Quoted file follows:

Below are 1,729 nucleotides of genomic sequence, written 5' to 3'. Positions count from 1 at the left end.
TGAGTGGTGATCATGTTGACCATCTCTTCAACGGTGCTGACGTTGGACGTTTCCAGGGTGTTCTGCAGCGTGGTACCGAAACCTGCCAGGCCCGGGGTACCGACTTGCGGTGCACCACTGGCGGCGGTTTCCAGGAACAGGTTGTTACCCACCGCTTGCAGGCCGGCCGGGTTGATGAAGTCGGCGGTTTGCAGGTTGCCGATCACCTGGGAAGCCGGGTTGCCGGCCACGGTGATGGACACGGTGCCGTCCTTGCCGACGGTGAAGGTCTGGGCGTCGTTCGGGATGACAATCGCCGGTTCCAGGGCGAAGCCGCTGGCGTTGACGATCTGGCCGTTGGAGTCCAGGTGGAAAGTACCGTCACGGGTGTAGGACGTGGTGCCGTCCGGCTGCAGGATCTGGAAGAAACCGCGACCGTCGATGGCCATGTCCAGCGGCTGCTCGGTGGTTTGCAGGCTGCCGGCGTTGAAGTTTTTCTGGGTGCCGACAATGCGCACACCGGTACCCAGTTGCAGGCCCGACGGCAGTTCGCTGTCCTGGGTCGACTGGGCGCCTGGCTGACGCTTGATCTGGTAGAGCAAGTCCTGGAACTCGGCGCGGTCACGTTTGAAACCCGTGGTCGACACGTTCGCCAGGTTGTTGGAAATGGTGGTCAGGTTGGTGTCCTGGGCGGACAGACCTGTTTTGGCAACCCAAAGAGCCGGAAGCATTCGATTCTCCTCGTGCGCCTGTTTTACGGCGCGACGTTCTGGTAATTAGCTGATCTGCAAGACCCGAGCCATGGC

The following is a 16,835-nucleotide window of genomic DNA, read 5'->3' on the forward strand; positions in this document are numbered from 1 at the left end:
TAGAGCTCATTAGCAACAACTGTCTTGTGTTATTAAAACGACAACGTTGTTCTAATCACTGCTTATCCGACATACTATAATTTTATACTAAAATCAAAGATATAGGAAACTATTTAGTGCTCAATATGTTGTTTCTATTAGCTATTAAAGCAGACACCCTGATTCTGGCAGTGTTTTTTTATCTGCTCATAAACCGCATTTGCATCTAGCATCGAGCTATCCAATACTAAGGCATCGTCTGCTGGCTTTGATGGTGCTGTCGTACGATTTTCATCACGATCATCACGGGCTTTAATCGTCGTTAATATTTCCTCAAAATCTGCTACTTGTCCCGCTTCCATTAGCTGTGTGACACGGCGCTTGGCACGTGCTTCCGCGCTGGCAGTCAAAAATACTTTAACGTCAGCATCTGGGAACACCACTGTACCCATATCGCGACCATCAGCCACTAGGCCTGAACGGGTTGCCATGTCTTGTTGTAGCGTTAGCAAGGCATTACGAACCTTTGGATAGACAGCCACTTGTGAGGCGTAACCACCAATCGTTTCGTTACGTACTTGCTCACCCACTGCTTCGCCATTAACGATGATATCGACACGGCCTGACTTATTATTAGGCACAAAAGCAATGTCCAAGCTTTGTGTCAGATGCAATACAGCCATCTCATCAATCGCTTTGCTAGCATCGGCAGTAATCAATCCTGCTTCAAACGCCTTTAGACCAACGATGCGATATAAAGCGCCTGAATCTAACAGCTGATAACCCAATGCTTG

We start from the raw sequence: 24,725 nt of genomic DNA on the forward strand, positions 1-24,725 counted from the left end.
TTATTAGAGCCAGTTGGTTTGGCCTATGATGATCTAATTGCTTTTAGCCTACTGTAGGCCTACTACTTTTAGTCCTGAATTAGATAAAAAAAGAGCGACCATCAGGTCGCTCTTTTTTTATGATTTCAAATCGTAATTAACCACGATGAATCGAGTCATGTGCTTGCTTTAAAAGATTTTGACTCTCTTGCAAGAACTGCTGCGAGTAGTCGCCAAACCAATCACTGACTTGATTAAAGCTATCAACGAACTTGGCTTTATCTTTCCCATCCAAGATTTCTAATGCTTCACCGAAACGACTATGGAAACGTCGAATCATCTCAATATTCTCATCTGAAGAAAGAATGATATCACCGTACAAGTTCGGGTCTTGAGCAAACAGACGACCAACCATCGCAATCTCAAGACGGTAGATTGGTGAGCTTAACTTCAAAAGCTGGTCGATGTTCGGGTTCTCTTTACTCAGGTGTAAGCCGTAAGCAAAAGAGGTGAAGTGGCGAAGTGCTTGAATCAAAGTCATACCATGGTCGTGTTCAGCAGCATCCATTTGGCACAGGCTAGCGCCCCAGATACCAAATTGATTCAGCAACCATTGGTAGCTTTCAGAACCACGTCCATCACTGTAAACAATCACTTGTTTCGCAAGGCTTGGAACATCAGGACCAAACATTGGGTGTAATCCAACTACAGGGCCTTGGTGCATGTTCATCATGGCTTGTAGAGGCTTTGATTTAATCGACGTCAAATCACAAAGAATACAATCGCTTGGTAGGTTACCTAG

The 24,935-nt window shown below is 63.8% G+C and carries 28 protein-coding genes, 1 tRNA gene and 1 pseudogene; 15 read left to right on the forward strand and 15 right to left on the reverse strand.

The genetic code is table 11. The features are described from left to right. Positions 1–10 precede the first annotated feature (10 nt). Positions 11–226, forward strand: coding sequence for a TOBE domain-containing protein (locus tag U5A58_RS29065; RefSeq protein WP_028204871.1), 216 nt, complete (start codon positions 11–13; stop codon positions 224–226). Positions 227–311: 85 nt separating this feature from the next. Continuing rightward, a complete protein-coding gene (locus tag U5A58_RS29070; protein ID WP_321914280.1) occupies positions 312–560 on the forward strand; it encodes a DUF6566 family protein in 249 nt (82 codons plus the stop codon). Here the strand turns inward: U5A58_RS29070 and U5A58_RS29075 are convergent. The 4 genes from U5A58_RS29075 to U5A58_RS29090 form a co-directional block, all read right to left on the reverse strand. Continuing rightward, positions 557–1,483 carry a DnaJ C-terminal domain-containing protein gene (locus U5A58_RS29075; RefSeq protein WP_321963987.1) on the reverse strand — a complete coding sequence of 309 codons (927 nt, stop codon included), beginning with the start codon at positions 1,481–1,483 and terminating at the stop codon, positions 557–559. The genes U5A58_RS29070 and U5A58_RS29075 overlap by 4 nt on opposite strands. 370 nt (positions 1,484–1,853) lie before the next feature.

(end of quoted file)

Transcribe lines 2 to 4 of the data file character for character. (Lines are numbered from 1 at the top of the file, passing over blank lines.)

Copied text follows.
TGAGTGGTGATCATGTTGACCATCTCTTCAACGGTGCTGACGTTGGACGTTTCCAGGGTGTTCTGCAGCGTGGTACCGAAACCTGCCAGGCCCGGGGTACCGACTTGCGGTGCACCACTGGCGGCGGTTTCCAGGAACAGGTTGTTACCCACCGCTTGCAGGCCGGCCGGGTTGATGAAGTCGGCGGTTTGCAGGTTGCCGATCACCTGGGAAGCCGGGTTGCCGGCCACGGTGATGGACACGGTGCCGTCCTTGCCGACGGTGAAGGTCTGGGCGTCGTTCGGGATGACAATCGCCGGTTCCAGGGCGAAGCCGCTGGCGTTGACGATCTGGCCGTTGGAGTCCAGGTGGAAAGTACCGTCACGGGTGTAGGACGTGGTGCCGTCCGGCTGCAGGATCTGGAAGAAACCGCGACCGTCGATGGCCATGTCCAGCGGCTGCTCGGTGGTTTGCAGGCTGCCGGCGTTGAAGTTTTTCTGGGTGCCGACAATGCGCACACCGGTACCCAGTTGCAGGCCCGACGGCAGTTCGCTGTCCTGGGTCGACTGGGCGCCTGGCTGACGCTTGATCTGGTAGAGCAAGTCCTGGAACTCGGCGCGGTCACGTTTGAAACCCGTGGTCGACACGTTCGCCAGGTTGTTGGAAATGGTGGTCAGGTTGGTGTCCTGGGCGGACAGACCTGTTTTGGCAACCCAAAGAGCCGGAAGCATTCGATTCTCCTCGTGCGCCTGTTTTACGGCGCGACGTTCTGGTAATTAGCTGATCTGCAAGACCCGAGCCATGGC

The following is a 16,835-nucleotide window of genomic DNA, read 5'->3' on the forward strand; positions in this document are numbered from 1 at the left end:
TAGAGCTCATTAGCAACAACTGTCTTGTGTTATTAAAACGACAACGTTGTTCTAATCACTGCTTATCCGACATACTATAATTTTATACTAAAATCAAAGATATAGGAAACTATTTAGTGCTCAATATGTTGTTTCTATTAGCTATTAAAGCAGACACCCTGATTCTGGCAGTGTTTTTTTATCTGCTCATAAACCGCATTTGCATCTAGCATCGAGCTATCCAATACTAAGGCATCGTCTGCTGGCTTTGATGGTGCTGTCGTACGATTTTCATCACGATCATCACGGGCTTTAATCGTCGTTAATATTTCCTCAAAATCTGCTACTTGTCCCGCTTCCATTAGCTGTGTGACACGGCGCTTGGCACGTGCTTCCGCGCTGGCAGTCAAAAATACTTTAACGTCAGCATCTGGGAACACCACTGTACCCATATCGCGACCATCAGCCACTAGGCCTGAACGGGTTGCCATGTCTTGTTGTAGCGTTAGCAAGGCATTACGAACCTTTGGATAGACAGCCACTTGTGAGGCGTAACCACCAATCGTTTCGTTACGTACTTGCTCACCCACTGCTTCGCCATTAACGATGATATCGACACGGCCTGACTTATTATTAGGCACAAAAGCAATGTCCAAGCTTTGTGTCAGATGCAATACAGCCATCTCATCAATCGCTTTGCTAGCATCGGCAGTAATCAATCCTGCTTCAAACGCCTTTAGACCAACGATGCGATATAAAGCGCCTGAATCTAACAGCTGATAACCCAATGCTTG